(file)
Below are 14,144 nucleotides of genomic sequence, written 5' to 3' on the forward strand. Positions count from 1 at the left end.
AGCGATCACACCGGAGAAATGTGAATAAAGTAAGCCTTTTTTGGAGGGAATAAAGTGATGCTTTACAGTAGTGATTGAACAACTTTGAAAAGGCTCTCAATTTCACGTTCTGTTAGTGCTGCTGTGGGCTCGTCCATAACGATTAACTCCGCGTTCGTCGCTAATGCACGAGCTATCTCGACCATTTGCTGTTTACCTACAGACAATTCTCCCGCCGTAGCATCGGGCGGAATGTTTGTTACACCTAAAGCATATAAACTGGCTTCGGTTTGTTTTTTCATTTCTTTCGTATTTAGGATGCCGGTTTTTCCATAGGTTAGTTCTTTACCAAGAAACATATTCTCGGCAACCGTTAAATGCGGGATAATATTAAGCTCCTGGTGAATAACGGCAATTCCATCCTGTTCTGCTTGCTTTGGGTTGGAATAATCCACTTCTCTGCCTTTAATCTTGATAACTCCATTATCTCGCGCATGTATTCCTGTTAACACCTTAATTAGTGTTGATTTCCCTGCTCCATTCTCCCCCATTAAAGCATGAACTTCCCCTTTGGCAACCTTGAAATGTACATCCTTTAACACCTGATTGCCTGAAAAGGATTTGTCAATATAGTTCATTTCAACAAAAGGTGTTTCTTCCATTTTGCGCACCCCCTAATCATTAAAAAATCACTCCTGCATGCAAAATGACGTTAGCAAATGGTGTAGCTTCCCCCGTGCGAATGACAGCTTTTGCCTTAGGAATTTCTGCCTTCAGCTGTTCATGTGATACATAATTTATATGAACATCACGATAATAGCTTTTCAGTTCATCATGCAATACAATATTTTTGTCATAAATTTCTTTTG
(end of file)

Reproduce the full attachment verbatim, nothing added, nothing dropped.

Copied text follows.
Below are 14,144 nucleotides of genomic sequence, written 5' to 3' on the forward strand. Positions count from 1 at the left end.
AGCGATCACACCGGAGAAATGTGAATAAAGTAAGCCTTTTTTGGAGGGAATAAAGTGATGCTTTACAGTAGTGATTGAACAACTTTGAAAAGGCTCTCAATTTCACGTTCTGTTAGTGCTGCTGTGGGCTCGTCCATAACGATTAACTCCGCGTTCGTCGCTAATGCACGAGCTATCTCGACCATTTGCTGTTTACCTACAGACAATTCTCCCGCCGTAGCATCGGGCGGAATGTTTGTTACACCTAAAGCATATAAACTGGCTTCGGTTTGTTTTTTCATTTCTTTCGTATTTAGGATGCCGGTTTTTCCATAGGTTAGTTCTTTACCAAGAAACATATTCTCGGCAACCGTTAAATGCGGGATAATATTAAGCTCCTGGTGAATAACGGCAATTCCATCCTGTTCTGCTTGCTTTGGGTTGGAATAATCCACTTCTCTGCCTTTAATCTTGATAACTCCATTATCTCGCGCATGTATTCCTGTTAACACCTTAATTAGTGTTGATTTCCCTGCTCCATTCTCCCCCATTAAAGCATGAACTTCCCCTTTGGCAACCTTGAAATGTACATCCTTTAACACCTGATTGCCTGAAAAGGATTTGTCAATATAGTTCATTTCAACAAAAGGTGTTTCTTCCATTTTGCGCACCCCCTAATCATTAAAAAATCACTCCTGCATGCAAAATGACGTTAGCAAATGGTGTAGCTTCCCCCGTGCGAATGACAGCTTTTGCCTTAGGAATTTCTGCCTTCAGCTGTTCATGTGATACATAATTTATATGAACATCACGATAATAGCTTTTCAGTTCATCATGCAATACAATATTTTTGTCATAAATTTCTTTTG